Intellectual stimulation is another way of protecting our brain against cognitive deterioration: to incorporate readings, study a new language, do something different with a certain frequency, and so on. The important thing is that it poses a challenge to our brains.
IV – How to Take Care of the Brain: 10 Tips to Maintain Your Brain
If aging is an irreversible process, our brain keeps all its life its ability to make neurons. It must still be maintained because brain health is primarily a question of exercise.
The brain, just like a muscle, must be trained to maintain or improve its faculties. Here are some good habits to adopt.
1. Cultivate Your Interests
To be in shape, your brain needs occupations. And to be trained, these occupations must be varied because your brain hates them more than anything: the routine! Do not hesitate to diversify your centers of interest.
Music, sports activities, cooking or reading, you have the choice, enjoy!
2. Eat Healthily
The health of your brain is closely linked to the quality of your diet. Many studies have been conducted on the subject, and among the foods to prioritize, foods low in fatty acids but rich in antioxidants work miracles on neurons. Fruits, vegetables, fish, and white meats promise to stay healthy for a long time.
3. Look After Yourself!
Healing your health is a holistic approach, and your brain will not be healthy if you do not take care of your body. Many pathologies affect brain health. Among them: diabetes, cholesterol, and high blood pressure. If you have not already done so, it may be time to make an appointment with your doctor for a complete check-up.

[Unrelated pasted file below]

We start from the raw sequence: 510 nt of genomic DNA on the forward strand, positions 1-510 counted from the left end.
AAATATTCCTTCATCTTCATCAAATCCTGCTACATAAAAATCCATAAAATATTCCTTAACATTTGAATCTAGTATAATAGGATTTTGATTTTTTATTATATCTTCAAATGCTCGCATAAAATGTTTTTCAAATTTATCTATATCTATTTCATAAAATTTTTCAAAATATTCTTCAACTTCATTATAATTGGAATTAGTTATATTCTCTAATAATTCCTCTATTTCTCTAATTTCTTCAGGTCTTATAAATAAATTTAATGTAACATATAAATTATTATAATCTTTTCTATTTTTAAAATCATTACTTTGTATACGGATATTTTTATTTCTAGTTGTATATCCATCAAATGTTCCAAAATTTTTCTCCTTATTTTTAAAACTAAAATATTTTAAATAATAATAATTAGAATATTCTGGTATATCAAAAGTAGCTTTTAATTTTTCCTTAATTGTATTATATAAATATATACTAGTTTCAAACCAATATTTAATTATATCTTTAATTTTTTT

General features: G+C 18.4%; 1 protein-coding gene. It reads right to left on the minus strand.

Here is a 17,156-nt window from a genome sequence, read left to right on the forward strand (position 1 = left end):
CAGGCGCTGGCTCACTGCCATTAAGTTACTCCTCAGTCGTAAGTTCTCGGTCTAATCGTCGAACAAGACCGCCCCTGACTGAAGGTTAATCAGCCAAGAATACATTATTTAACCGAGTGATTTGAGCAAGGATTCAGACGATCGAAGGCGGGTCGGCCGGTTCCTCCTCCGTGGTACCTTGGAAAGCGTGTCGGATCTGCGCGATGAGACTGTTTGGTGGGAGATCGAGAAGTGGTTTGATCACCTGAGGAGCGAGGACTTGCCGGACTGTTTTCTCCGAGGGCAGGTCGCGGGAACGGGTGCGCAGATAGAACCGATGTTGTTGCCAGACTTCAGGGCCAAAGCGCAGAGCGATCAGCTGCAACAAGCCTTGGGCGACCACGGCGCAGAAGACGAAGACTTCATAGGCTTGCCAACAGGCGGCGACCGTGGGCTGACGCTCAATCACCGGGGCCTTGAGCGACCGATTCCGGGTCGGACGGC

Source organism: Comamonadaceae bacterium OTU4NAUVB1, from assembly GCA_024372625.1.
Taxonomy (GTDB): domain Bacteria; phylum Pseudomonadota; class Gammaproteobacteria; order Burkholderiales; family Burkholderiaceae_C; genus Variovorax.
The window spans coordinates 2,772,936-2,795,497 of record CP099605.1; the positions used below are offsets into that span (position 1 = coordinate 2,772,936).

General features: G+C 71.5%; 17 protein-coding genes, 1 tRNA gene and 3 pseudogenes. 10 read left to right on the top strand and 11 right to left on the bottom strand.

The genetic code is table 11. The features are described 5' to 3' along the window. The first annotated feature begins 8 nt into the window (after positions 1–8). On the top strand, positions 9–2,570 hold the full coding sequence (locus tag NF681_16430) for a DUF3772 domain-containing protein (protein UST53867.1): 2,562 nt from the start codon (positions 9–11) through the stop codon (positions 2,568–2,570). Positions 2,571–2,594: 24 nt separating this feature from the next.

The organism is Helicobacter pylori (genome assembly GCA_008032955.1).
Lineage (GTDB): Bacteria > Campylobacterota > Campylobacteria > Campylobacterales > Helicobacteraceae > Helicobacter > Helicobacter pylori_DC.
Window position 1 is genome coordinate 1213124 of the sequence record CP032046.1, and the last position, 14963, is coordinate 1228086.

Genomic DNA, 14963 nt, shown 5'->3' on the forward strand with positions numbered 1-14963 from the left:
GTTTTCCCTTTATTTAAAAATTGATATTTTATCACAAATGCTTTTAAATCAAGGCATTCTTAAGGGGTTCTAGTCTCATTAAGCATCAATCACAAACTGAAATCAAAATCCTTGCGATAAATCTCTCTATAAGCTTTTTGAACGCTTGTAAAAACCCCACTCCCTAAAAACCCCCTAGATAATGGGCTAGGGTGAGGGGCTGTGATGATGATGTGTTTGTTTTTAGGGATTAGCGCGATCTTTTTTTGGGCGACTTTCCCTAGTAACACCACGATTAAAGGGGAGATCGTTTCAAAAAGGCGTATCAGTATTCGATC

4. Forget the Stress
We do not know enough, but many ailments are intimately linked to stress. Memory loss and attention disorders are all consequences of life being too stressful. If you want to heal your brain, take the time to slow down, breathe, and stay zen!
5. Build Social Bonds
Social interactions are fundamental to nurturing your brain. This is one of the first tips doctors give to people who have symptoms of Alzheimer’s disease.
Loneliness is the enemy of your health!
Health authorities do not tire of repeating it; physical exercises are the key to good health. Walking, running, indoor sports … Many options are available to combine sporting activities, social interactions, and to chase the routine!
7. Take Care of Your Intestines
It is a saying that our intestines are our second brain. That’s enough to convince you to take care of your microbiota, this organ that we have talked about a lot for a few years and that qualifies your intestinal flora. And for that, nothing better than a diet rich in prebiotic foods. These, such as artichokes or chicory, have the ability to heal the good bacteria that live in your intestines. Not to be deprived!
8. Forget the Sleeping Pills
Why sleep your brain? Sleeping pills and anxiolytics are real machines to prevent your neurons from renewing themselves. If you have trouble sleeping, try to turn to alternative and natural treatments.
9. Do Exercises
At any age, it is important to have your brain work. To stay young, the child must constantly face a problem to solve. To work your brain, various exercises are available to you. Your children’s homework, crosswords, and chess are all healthy activities for your health.
10. Enjoy Life!
Even if you do not feel as fit as when you were 20 years old, you do not have to sit in your chair waiting for years to come! Travel, gardening, and DIY, and studies have already focused on these activities that have shown their effectiveness in protecting, in particular, Alzheimer’s disease, so do not wait and enjoy life!
By Way of Summary:
Being mature depends, to a large extent, on the development of our brain. Our brain, for its development, needs care and interviews, of course! Caring for and maintaining your brain is also about being mature.
A mature person is able to self-manage, take responsibility for his actions, adopt different perspectives, be critical both to the world and to himself, and be able to adapt to situations and meet the demands of reality.
Much of it comes to maturity through the experiences of each person during their development. At the same time, this development also depends to a large extent on the biological aspects that make it possible.